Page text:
October 1831-September 1833

The Collected Letters, Volume 6


TC TO LEIGH HUNT; 18 July 1833; DOI: 10.1215/lt-18330718-TC-JHLH-01; CL 6:415-419.


Craigenputtoch, 18th July, 1833—

My Dear Sir,

There seems no hope now of our good Thornton; so, these two Letters, memorials of what might have been and was so near being, must now go the road they came. We had still an expectation; for I wrote off, to the care of Inglis, the instant I had Thornton's Letter,1 who however I conclude was already gone. We are really vexed all of us; we think how happy your son could have been and we with him in these fine July days; my Brother here too to have doctored him, and nothing but the shine of wholesome skies, and the sound of green woods all round us. Thornton's Letter, so ingenuous so true and gentle looking, had not a little increased our interest. But what can we do? Pray only that the good youth may have got home to his own again, and feel his great misery (to me well known) assuaged a little. After such a misventure it looks foolish to say more about visits: I will only repeat however that I took you at your word in that kind imagination of your also having a house in Nithsdale; be it well understood then that so stands it.2 For the rest give our love and sympathy to Thornton, our prophecy that he will rise to be a Man and Painter, in spite of all hindrances; there looks thro' him that fair openness of soul which, besides its intrinsic price and pricelessness, I have ever found the surest presage of all other gifts.

And now, my dear Sir, let us beg a Letter from you, to knit up these ravelments; so much lies uncertain to us. That you labour, and continue thro' all weathers to labour, with such undying cheerfulness and hope, we rejoice to believe: but pray give assurance of it; let us sympathize with you if it is not so. I say we and us in all this matter; for my Wife and I are at one in it.

What you mention about the new Poetical subject might awaken one's curiosity; but perhaps you are of Goethe's mind (which I think a very good one) that if you blab in seeking hidden treasure, the spirits will rise, and whisk it (and oneself too) to the Devil. I can heartily give you joy of the mood you hint at; it is one I have fancied often enough, but never was at any time near to. Go on and prosper, were the times never so prosaic! There is an ear and a heart in man; if not in this man or in that man, yet in some man: let us forever have Faith in man.3 We are this morning reading your Rimini;4 with praise enough on all hands; with a clear feeling on my part if not of the Art yet of the Artist: sunny Italy with her Children of the Sun, all is so freely mirrorred [sic] there.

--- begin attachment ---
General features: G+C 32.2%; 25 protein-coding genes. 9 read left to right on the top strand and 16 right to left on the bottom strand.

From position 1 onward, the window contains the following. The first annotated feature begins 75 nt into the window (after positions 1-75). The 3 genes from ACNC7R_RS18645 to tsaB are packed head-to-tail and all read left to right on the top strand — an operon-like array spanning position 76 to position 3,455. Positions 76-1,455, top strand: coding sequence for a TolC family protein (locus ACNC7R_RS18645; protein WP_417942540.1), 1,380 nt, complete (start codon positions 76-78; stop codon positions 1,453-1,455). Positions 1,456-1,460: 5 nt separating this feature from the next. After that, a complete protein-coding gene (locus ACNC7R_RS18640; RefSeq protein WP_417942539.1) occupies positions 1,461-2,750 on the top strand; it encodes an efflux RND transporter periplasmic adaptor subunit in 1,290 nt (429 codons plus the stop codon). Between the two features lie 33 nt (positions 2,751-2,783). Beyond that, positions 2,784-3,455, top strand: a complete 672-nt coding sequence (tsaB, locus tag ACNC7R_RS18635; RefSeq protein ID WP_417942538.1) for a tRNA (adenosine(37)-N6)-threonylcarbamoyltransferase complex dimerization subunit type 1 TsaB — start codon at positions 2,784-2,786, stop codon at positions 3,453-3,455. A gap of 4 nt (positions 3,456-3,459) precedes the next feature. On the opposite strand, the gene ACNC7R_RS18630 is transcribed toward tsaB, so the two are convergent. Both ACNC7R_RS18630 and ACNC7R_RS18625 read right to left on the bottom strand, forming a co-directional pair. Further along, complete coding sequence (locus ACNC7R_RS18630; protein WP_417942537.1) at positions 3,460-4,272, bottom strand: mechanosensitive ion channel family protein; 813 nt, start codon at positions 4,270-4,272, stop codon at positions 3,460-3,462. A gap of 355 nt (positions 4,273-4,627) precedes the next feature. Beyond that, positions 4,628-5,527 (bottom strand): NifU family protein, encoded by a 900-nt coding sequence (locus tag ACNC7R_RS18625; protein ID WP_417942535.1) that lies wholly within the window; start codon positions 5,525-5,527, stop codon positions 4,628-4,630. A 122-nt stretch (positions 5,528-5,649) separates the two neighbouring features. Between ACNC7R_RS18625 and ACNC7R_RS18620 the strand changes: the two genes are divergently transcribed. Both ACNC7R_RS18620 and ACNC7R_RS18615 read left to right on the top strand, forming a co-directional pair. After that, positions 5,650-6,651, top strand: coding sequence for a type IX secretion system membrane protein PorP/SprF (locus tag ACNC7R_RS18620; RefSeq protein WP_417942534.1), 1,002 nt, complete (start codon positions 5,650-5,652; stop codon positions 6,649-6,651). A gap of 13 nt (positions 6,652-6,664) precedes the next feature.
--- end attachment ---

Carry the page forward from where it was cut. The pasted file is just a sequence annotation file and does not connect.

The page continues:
As for myself I am idle, all but a little reading; chiefly of French Revolution Mémoires, and such other Realities as I can come at. My Brother has all manner of things to say about Rome and Naples, even the poor old purple or rather Scarlet old woman of a Holy Father is worth looking at. To me Italy face to face were perhaps almost wearisome at present. Spiritually I feel myself in a kind of crisis; the best I can do is to stand still a little; my road will disclose itself again (let me hope, to still higher countries, pleasanter or not) by and by. I have found it generally so with me; from time to time I have a kind of sick moulting-season; but after that, new feather[s;] without great previous pain I never made any advancement.

Many thanks for your attentive perusal of my poor Diderot. A few such readers, and careful writing were worth while; that one such thinks me worth reading is encouragement. Pity that I were not with you to hear your whole Miserere over the Marriage-state; which I wholly agree with you is at present miserable enough.5 Nevertheless I would stand by my argument that the Covenant of Marriage m[ust] be perennial; nay that in a better state of society there will be other pere[nnial] Covenants between man and man, and the home-feeling of man in this world [of] his be all the kindlier for it. For instance, could two Friends, good men both, declare themselves Brothers, and by Law make themselves so! Alas, Friendship were again possible in this Earth; and not as at present only Dining-together. But as for the unfortunate-females and so forth, I declare I can see no remedy except in improvement of the individual: till people learn again what godlike meaning is in Duty and practice Self-denial which is the beginning of all, what can you do for them by Laws? All machinery of Laws will entangle itself in new confusion before it is well set up; because the hinges are naught; I mean the four Cardinal virtues are not there. Finally I will most heartily agree with you, nay I often vehemently assert the same myself that at whatever rate we value chastity, it is brutish and delirious to punish only the weaker for want of it. The fault I continue to declare is (in spite of all genealogy barbarisms) alike for both; and so indeed our worthy old Cutty Stool6 (which I reverence much even in its worm-eaten state) has always most honestly regarded it. Praise to the Cutty Stool, for its day, then! I pray only to Heaven that we had a new one—of better structure if you will;—but a new one, the principle that made the old one, this is to me the grand want of wants. Thus you see we could discourse most eloquent musical discords for a week, or year.

What of the Advocate now? It is months since we heard a syllable of him, except by the Newspapers. I fear he is vexed and worried; the people and their Editors are grunting at him not a little here and there: I wish he were well out of that scandalous Cockpit, and back again to Craigcrook.— Do not wait for Franks when none are convenient. Nothing is better worth its price (even taxed price) than a Letter of Yours. And so all Good with you and yours! My Wife joins with me in that prayer.— Ever affectionately

T. Carlyle

I expect some Tait's Magazines soon, and will ferret you out.